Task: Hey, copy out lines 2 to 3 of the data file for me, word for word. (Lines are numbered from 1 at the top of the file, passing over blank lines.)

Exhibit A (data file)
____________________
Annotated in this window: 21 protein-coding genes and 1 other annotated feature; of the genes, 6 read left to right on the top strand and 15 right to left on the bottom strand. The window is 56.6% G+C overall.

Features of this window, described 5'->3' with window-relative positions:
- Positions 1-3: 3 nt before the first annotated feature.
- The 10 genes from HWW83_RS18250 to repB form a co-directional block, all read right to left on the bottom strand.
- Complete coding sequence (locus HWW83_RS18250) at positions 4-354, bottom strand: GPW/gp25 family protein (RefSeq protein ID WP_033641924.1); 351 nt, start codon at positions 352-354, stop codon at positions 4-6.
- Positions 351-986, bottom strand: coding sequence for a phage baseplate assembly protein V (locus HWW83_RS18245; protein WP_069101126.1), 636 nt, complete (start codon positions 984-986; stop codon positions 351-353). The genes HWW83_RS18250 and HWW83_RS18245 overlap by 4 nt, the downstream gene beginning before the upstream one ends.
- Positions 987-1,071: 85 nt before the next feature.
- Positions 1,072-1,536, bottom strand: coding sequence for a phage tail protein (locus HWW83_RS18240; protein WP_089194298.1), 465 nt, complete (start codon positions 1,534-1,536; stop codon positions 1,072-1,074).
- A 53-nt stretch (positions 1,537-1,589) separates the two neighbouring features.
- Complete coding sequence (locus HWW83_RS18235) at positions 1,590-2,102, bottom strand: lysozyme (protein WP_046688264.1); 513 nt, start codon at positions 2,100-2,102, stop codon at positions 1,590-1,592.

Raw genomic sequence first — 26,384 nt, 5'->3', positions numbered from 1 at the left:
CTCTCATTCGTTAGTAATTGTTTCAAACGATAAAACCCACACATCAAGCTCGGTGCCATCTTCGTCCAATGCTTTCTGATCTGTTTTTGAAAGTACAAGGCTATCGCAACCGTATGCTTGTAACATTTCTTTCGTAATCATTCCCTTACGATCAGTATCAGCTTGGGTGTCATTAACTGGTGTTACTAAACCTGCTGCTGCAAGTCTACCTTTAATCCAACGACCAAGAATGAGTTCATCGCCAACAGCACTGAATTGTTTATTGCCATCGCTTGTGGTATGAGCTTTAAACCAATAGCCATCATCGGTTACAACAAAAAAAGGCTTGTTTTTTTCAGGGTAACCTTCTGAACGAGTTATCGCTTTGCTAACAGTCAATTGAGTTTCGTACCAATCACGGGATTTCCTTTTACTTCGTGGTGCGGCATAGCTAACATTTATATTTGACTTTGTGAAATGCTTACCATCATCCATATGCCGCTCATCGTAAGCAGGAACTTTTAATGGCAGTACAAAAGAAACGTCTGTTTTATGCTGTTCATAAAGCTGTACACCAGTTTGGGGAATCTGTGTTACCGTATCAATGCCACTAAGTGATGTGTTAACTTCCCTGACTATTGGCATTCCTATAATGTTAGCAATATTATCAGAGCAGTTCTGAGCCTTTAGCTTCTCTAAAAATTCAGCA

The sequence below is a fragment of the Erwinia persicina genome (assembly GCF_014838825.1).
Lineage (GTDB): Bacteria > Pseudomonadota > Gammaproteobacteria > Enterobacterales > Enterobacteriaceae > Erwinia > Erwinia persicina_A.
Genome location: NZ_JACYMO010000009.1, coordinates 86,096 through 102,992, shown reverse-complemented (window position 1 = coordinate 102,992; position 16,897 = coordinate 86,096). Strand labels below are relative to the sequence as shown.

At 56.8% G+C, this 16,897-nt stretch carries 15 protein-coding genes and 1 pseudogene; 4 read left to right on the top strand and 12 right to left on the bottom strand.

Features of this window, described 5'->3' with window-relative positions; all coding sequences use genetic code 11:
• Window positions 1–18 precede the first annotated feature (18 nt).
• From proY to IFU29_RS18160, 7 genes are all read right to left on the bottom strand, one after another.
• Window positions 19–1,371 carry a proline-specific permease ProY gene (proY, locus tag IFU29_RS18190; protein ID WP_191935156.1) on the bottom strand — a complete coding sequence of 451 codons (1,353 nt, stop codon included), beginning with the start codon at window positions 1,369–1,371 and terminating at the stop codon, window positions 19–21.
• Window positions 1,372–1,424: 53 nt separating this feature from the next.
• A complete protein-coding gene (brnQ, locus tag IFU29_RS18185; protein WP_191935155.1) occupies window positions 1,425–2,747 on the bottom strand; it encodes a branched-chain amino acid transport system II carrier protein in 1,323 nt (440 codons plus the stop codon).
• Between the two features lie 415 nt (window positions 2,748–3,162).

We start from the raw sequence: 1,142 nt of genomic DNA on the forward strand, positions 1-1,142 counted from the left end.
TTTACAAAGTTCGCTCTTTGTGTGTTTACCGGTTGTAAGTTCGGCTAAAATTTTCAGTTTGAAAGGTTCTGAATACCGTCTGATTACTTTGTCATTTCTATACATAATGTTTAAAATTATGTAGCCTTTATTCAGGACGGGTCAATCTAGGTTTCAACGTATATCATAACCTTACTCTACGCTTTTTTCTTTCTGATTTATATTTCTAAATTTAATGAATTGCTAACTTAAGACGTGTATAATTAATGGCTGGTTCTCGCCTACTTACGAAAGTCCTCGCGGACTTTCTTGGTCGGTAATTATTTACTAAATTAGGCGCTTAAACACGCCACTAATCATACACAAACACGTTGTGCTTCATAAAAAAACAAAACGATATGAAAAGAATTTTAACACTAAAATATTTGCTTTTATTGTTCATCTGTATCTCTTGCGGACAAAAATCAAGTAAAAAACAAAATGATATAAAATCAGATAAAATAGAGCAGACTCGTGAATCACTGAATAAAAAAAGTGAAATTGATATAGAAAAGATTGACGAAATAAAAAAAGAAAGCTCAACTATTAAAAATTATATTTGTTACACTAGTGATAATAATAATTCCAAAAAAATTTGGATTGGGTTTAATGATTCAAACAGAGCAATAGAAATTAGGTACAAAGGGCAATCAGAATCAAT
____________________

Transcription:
Features of this window, described 5'->3' with window-relative positions:
- Positions 1-3: 3 nt before the first annotated feature.